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Moody’s gives verdict on NZ banking system

Credit ratings agency Moody’s Investors Service says the outlook for New Zealand’s banks are “Aaa stable” based on healthy capitalisation, asset quality and profitability.

Despite weaker economic growth, Moody’s vice president and senior analyst, Daniel Yu, said stable employment rates and a low interest-rate environment will continue to support New Zealand’s banks over the next 12 to 18 months.

In addition, Moody’s said the Reserve Bank of New Zealand’s two consecutive 25-basis-point rate cuts in June and July will help temper debt-servicing costs for households.

“Banks’ profitability will remain stable despite possible downward pressure on loan rates from declining interest rates and rising competition for high-quality mortgages,” Moody’s said in a statement.

“Banks will also continue to tighten mortgage underwriting, partly as a result of central bank-led measures to restrict investor mortgage growth in the rapidly growing Auckland housing market.”

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Moody’s expects funding conditions to remain favourable as deposit growth outpaces loan growth.

However, the ratings agency noted that NZ banks’ wholesale funding makes up 24 per cent of tangible banking assets, which it flagged as a key sensitivity, given that just over half of these funds were sourced offshore.

Moody’s said its assumption of low government support for the banks reflects New Zealand’s Open Bank Resolution policy, which provides the government with a framework to impose selective losses on bank creditors.

“However, the country’s four largest banks still benefit from one notch of government support in their senior debt and deposit ratings, because of their importance in funding New Zealand’s net external liabilities and the complexity of their resolution,” Moody’s concluded.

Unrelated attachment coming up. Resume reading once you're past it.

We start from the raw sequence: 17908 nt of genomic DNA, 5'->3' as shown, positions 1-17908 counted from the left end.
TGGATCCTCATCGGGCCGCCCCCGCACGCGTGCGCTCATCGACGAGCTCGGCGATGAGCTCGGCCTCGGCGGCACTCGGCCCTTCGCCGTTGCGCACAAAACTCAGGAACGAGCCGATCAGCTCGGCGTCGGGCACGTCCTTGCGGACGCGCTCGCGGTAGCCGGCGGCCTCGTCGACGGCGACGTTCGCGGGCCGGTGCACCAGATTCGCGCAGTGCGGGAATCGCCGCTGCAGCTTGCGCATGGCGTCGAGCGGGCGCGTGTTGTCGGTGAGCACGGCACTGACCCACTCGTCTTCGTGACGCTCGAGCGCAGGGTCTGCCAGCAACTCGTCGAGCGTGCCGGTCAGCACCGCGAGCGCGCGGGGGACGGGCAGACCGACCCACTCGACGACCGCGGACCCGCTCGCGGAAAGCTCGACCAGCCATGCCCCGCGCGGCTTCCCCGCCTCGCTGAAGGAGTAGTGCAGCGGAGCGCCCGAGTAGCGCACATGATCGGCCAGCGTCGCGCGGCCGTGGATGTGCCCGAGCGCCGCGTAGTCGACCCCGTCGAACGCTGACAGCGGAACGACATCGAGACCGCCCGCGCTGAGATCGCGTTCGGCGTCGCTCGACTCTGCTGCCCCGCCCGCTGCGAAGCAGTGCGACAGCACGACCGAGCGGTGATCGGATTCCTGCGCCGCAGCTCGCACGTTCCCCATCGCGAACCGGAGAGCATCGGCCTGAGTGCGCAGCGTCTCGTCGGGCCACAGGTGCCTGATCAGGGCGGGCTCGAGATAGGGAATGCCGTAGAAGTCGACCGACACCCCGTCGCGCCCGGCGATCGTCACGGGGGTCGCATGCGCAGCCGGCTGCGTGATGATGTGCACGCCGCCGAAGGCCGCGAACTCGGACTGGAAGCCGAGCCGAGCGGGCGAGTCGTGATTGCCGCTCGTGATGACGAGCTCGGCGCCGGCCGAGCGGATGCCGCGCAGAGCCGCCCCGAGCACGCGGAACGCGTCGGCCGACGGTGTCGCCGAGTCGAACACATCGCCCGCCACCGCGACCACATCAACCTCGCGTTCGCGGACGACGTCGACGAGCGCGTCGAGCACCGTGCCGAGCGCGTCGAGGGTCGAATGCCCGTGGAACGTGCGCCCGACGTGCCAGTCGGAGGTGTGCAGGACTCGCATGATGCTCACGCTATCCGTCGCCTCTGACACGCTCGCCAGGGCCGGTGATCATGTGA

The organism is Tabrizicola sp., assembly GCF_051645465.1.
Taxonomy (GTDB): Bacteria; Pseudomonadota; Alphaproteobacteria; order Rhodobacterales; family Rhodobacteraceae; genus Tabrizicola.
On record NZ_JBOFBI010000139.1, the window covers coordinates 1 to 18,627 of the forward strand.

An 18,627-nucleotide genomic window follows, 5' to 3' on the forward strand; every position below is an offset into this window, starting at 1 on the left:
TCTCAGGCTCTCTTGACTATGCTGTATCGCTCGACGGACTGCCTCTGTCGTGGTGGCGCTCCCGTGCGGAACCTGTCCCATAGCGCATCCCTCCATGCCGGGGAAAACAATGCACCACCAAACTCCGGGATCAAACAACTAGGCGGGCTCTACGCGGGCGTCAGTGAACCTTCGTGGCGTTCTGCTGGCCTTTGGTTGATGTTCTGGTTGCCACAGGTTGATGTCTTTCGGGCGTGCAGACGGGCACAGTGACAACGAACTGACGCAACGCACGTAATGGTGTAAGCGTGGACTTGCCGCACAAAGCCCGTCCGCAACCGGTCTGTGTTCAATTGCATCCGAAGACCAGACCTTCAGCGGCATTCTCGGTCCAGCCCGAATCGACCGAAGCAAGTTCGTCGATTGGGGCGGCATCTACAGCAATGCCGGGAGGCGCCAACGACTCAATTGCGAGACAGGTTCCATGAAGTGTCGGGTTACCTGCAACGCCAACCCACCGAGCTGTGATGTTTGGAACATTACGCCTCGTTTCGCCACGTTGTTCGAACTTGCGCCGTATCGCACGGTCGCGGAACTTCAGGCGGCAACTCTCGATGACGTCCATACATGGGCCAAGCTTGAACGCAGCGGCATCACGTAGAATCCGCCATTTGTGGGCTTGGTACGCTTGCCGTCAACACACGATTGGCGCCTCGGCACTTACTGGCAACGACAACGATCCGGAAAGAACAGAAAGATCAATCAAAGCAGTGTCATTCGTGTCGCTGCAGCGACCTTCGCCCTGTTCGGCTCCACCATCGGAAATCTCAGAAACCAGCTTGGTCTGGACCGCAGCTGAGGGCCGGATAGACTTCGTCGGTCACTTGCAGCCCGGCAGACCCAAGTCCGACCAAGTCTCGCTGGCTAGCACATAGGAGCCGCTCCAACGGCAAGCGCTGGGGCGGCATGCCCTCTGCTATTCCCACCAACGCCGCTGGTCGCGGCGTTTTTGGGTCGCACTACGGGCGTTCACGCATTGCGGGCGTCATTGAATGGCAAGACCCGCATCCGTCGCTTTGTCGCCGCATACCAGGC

Moody’s gives verdict on NZ banking system

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>Despite weaker economic growth, Moody’s vice president and senior analyst, Daniel Yu, said stable employment rates and a low interest-rate environment will continue to support New Zealand’s banks over the next 12 to 18 months.

In addition, Moody’s said the Reserve Bank of New Zealand’s two consecutive 25-basis-point rate cuts in June and July will help temper debt-servicing costs for households.

“Banks’ profitability will remain stable despite possible downward pressure on loan rates from declining interest rates and rising competition for high-quality mortgages,” Moody’s said in a statement.

“Banks will also continue to tighten mortgage underwriting, partly as a result of central bank-led measures to restrict investor mortgage growth in the rapidly growing Auckland housing market.”

Moody’s expects funding conditions to remain favourable as deposit growth outpaces loan growth.

However, the ratings agency noted that NZ banks’ wholesale funding makes up 24 per cent of tangible banking assets, which it flagged as a key sensitivity, given that just over half of these funds were sourced offshore.

Moody’s said its assumption of low government support for the banks reflects New Zealand’s Open Bank Resolution policy, which provides the government with a framework to impose selective losses on bank creditors.

“However, the country’s four largest banks still benefit from one notch of government support in their senior debt and deposit ratings, because of their importance in funding New Zealand’s net external liabilities and the complexity of their resolution,” Moody’s concluded.

Moody’s gives verdict on NZ banking system
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